On Dread: A Reply to Susan Walsh

by Frost on February 7, 2011

{ 4 comments… read them below or add one }

Rivelino February 14, 2011 at 5:01 pm

excellent essay.

Augustine DeCarthage February 7, 2011 at 11:47 pm

Ladies, Frost is giving you some good advice here. And if you can’t stand nice guys (and because of evo-psych and Game, I understand why you don’t), try for good guys. There’s a distinction between nice and good. Good men deserve to be rewarded, even if nice men don’t.

Susan Walsh February 7, 2011 at 6:03 pm

Frost, this is an excellent post. I don’t think we’ve “met” before, but I appreciate the link and being on your blogroll. It will be a pleasure to return the favor. Both you and Keoni Galt have written such good responses to my post that I plan to feature them soon, so look for the link. This kind of advice – straight from a young guy’s mouth is truly priceless. I think women should hear it. Thanks again.

arson February 7, 2011 at 5:31 pm

Susan’s overriding problem is that it doesn’t behoove her to either admit or understand quite how bad these relationships are; just to what extent the participants are closer in both form and practice to children than confident adults. You read the comments from women looking for advice from her and they’re invariably trying to convince themselves that this wandering serial monogamy, chasing after men who don’t call for two weeks or who flagrantly suggest threesomes to their faces, is all, to quote Udolpho, “perfectly normal, perfectly healthy”. Susan does little if anything to help this (indeed, I’m of the opinion she makes it worse) because she refuses to suggest the problems are systematic; she’ll oddly err and hint that something might be wrong with the “sexual market place”, but every attempt to try and pin-point why gets a dismissive snark from her. She gives the impression that these poor women are being hard done by for no evident reason, and this valorizes the idea that the system itself is great; indeed, it’s natural! Optimum market efficiency! All you have to do is find out a good “strategy” (puke).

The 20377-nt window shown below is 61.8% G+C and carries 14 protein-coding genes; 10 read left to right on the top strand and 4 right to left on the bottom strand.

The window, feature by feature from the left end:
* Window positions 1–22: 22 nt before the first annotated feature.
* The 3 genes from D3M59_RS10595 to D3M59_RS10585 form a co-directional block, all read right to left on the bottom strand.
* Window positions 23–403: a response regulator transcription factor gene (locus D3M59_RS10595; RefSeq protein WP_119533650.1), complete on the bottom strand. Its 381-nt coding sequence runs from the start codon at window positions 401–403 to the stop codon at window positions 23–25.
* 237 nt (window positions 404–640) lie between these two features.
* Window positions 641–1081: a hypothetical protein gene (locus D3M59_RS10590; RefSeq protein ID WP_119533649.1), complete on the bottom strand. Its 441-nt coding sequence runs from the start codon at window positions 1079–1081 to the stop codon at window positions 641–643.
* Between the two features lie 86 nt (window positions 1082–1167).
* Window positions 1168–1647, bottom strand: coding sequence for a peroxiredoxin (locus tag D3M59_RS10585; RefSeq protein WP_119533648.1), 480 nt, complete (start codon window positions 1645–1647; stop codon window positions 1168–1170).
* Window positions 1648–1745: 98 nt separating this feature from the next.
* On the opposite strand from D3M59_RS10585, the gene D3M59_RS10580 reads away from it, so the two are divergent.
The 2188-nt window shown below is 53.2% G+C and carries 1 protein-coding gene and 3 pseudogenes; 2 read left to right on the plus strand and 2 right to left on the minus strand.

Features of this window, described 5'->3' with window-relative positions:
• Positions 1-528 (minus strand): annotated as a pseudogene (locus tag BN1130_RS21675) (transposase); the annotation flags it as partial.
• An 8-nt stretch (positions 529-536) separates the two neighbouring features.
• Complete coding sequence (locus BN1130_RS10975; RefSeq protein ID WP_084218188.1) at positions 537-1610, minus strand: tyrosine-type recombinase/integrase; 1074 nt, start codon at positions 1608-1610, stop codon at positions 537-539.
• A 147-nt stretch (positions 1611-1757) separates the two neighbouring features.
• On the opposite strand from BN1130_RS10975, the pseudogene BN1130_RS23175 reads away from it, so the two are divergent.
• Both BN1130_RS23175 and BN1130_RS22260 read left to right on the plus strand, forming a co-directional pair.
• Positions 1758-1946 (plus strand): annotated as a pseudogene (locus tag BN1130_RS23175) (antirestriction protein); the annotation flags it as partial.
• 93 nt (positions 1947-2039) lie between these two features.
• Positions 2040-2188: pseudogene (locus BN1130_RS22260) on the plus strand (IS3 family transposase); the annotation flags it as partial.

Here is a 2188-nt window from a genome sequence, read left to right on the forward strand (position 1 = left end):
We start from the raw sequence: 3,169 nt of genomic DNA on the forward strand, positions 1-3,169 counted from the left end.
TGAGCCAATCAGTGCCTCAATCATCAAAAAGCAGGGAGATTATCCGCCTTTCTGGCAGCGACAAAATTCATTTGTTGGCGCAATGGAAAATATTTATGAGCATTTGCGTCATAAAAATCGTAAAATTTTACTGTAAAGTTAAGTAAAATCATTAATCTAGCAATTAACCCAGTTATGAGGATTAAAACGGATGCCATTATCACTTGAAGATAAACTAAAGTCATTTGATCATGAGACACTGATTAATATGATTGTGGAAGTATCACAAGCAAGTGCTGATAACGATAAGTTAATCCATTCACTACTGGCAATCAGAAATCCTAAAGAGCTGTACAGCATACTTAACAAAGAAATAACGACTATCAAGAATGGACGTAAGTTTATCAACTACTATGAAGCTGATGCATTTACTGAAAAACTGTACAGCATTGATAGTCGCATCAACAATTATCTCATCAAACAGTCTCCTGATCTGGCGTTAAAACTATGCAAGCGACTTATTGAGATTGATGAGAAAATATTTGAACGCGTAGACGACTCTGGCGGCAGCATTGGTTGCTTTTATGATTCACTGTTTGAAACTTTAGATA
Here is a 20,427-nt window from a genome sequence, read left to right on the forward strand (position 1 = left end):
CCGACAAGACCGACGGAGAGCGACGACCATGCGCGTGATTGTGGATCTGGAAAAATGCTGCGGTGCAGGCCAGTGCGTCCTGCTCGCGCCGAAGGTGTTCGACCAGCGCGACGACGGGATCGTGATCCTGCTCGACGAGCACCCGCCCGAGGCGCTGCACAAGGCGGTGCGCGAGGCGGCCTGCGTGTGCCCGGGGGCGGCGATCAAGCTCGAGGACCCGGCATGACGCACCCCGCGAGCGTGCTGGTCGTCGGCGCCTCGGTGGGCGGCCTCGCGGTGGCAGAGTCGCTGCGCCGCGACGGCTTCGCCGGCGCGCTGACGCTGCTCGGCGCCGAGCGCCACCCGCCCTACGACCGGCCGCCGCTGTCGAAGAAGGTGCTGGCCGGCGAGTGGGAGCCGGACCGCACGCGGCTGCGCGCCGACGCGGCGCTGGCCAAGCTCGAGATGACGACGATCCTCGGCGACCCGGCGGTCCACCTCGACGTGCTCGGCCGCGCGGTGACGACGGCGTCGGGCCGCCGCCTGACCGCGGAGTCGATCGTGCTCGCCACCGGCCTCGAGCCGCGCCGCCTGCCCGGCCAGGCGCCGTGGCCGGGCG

Here I quote from Udolpho:

How little we know our sexual selves, and how much less we know with each passing day as we are enjoined to accept ever more bizarre permutations of sexual love (or “love”) as perfectly normal, perfectly healthy. There is somewhere in our fascination with all these permutations, most of which are useless except as fillips to a jaded appetite, evidence that we have completely lost sense of the place that sex has in a healthy life.

We lead adolescents right up to the point of intercourse having taught them nothing more than how to “protect” themselves with a thin layer of rubber and some hormone pills – anything more would be too judgemental, and we loudly excuse our shameless counsel by asserting that they’d just do it anyway. By even cursory reflection we must realize that we are doing nothing at all to prepare their minds for this experience – though hardly anyone would suggest that the psyche of an adolescent can easily cope with the vulnerabilities and misjudgements of an early sexual relationship. We are also abdicating our responsibility to take seriously their moral development, and substituting a misleading practicality in its stead. It is considered an act of miraculous forbearance (or an indication of social incompetence) if our children wait until college before having their first sexual encounter.

It is no surprise then that many adults (or quasi-adults) spend their twenties in a series of misguided relationships with the strange belief that what they are doing is perfectly normal, perfectly healthy: spending lots of time pursuing sex (or figuring out what to do after the initial euphoria of sexual exploration has palled) and spending very little time learning about the nature of mature love, which in the popular imagination is a more or less amicable couple who do not egregiously cheat on each other.

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